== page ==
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Entertainment Music & Nightlife Midnight Sun

J.B. Smoove brings the ruckus on stage and on camera

"The Best of Leon," "My Favorite Leon Part," "Leon Awesomeness" — these are all YouTube titles. The clips are taken from Larry David's long-running HBO sitcom, "Curb Your Enthusiasm."

In the videos, David, the show's neurotic protagonist, is a mere foil. That's because the real star is 47-year-old comedian J.B. Smoove, aka Leon Black and the outspoken half of one of TV's funniest — and unlikeliest — odd couples.

Smoove, a former "Saturday Night Live" writer, has been featured on TV (Fox's "'Til Death") and on film (most recently "Hall Pass" and "We Bought a Zoo"), but it's safe to say his role as David's well-meaning braggart buddy remains Smoove's greatest achievement. Smoove, who performs his stand-up act at D.C.'s 9:30 Club on Saturday, spoke recently about his relationship with David, if there will be a ninth season of "Curb" and more.

For fans who only know you from "Curb," what would surprise them about your live show?

People might be surprised how physical I am. I like to paint pictures on stage. I like to improv. I like to make every show a little different. I don't like to dabble in anything I don't do well. I don't talk politics. What I do know is to bring the ruckus. I like to take control.

You played Trucky in "Pootie Tang." What surprises you more: The fact that the film was panned when it came out, or that it became such a cult hit afterward?

That always happens — I love that "Pootie Tang" has become a cult classic. In film, you don't know what's going to hit. It's not even race; it's a certain type of person that gets "Pootie Tang." Depending on [whom] you talk to, it's either crazy, dumb or the greatest movie ever made. I know people that force people to watch "Pootie Tang" to prove [it's funny].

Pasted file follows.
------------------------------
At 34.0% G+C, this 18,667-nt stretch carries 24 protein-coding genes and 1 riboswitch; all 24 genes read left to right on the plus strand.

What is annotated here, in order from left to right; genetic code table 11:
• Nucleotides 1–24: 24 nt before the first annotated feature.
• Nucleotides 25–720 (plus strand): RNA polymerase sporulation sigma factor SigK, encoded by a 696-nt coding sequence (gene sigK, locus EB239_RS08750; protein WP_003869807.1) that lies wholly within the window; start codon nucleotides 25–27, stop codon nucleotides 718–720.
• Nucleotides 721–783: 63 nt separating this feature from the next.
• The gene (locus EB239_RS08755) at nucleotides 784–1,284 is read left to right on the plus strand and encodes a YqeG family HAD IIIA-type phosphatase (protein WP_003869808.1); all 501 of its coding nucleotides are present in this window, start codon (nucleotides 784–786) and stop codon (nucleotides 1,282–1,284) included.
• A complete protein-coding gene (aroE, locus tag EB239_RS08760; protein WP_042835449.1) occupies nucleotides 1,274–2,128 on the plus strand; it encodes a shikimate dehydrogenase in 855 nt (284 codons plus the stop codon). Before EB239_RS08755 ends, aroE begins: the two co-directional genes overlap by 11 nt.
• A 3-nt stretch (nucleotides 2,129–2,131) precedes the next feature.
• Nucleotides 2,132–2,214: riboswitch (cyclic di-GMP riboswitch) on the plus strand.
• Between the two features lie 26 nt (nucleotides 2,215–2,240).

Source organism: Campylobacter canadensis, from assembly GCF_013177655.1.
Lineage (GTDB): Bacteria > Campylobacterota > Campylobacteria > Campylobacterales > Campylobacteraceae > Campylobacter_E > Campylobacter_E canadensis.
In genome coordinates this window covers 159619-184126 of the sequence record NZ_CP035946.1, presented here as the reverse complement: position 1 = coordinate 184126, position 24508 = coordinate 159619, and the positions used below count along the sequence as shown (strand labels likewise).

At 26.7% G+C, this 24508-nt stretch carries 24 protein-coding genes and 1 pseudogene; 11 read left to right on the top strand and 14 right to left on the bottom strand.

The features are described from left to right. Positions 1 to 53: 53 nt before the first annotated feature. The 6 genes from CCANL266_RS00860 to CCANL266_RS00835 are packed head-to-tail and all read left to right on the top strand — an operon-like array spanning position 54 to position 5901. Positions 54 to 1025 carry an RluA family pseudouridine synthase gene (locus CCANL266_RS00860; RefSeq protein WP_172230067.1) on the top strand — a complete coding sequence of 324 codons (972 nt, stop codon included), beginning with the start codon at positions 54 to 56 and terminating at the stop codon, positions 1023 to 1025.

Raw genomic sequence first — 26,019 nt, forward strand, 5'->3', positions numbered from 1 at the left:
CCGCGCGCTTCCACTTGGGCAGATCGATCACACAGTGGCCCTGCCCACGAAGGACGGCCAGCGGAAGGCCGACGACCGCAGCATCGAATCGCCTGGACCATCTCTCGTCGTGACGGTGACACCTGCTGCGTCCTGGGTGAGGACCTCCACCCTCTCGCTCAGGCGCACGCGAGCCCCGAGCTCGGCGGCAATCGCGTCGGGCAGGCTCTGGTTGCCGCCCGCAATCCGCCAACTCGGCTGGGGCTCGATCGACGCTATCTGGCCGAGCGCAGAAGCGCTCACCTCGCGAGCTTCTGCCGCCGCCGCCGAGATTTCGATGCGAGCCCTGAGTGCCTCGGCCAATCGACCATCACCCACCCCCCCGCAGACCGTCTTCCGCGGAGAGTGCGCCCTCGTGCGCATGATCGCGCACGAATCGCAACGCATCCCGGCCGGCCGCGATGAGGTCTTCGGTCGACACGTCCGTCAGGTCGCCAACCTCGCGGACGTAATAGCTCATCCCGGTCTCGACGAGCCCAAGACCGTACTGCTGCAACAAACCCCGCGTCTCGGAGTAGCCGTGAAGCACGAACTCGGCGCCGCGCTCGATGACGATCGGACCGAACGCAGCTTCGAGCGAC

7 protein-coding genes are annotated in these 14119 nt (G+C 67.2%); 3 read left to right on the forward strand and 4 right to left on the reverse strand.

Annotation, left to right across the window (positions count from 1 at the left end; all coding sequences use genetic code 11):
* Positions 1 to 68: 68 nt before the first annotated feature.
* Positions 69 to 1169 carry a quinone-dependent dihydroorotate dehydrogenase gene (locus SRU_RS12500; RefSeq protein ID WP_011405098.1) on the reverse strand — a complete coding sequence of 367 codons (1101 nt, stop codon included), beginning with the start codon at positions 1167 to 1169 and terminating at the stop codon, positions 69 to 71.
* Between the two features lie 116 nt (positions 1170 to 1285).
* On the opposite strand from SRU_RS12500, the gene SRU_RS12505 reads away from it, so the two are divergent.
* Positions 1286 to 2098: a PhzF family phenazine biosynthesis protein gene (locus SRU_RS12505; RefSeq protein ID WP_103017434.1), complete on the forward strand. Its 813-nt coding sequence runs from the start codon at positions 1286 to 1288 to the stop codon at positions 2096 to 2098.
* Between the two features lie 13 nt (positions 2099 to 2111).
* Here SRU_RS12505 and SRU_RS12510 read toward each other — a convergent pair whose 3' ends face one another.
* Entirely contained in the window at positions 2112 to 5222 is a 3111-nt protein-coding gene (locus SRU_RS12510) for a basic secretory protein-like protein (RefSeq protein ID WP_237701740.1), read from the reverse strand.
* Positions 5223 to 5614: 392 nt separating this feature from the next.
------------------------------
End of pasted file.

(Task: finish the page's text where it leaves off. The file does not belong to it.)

How long did it take for you and Larry to really find your groove together on camera?

I'll tell you something: We got our groove at the audition. I knew who Leon was, the type of character he was going to be. He either makes a situation better or worse, but he always has your back. I came in the room as Leon, not J.B. Smoove. I came in there with my hand on my stomach and with my head tilted. I heard from a friend that Larry didn't know who Leon was until I walked in the room. We both met this character at the same time.

Our first day working together, Larry told me, "It feels like we've been working for years." That's a compliment from a genius.

What would surprise people about the off-camera Larry?

You'd find Larry is a generous, compassionate, quiet, kind of laid-back type of guy, who is not as opinionated as his character on the show. Larry is Larry, don't get me wrong. He drives a hybrid. All the things he does on the show, he does. But he can take those moments and really relate to people. Most of the topics on the show are things he really went through. It's an honest look at things, but he phrases it hilariously.

What do you know about the next season of "Curb"?

I don't, man. I've been trying to figure out what's going on. My suggestion was for Larry to do 100 episodes. Eighty doesn't look as good as 100. Larry likes to keep people wondering if he's coming back. It gives him a gauge of the climate. I anticipate him coming back. I'm looking forward to doing some more Leon. It's a blessing to be a part of this show. It's an improv show, so it really works for me.

What else do you have going on?

Right now, "We Bought a Zoo" is in theaters. The cool thing about that is it shows my acting chops. I have theruckus.com, a "Funny or Die" kind of website. It's my outlet. I have a special coming out ["J.B. Smoove: That's How I Dooz It" Jan. 21 on Comedy Central]. I have a show with Russell Simmons on Comedy Central soon, [Jan. 26's] "Russell Simmons Presents the Ruckus." It's 2012, I'm trying to push everything. I've got my hands in a lot of cool stuff. I've got a daughter in college, so I'm trying to pay that tuition. Gotta keep the lights on.

If you go

J.B. Smoove performs Saturday at the 9:30 Club, 815 V. St. N.W., Washington. Doors open at 7 p.m. $35. Call 877-435-9849 or go to 930.com.

Copyright © 2014, The Baltimore Sun
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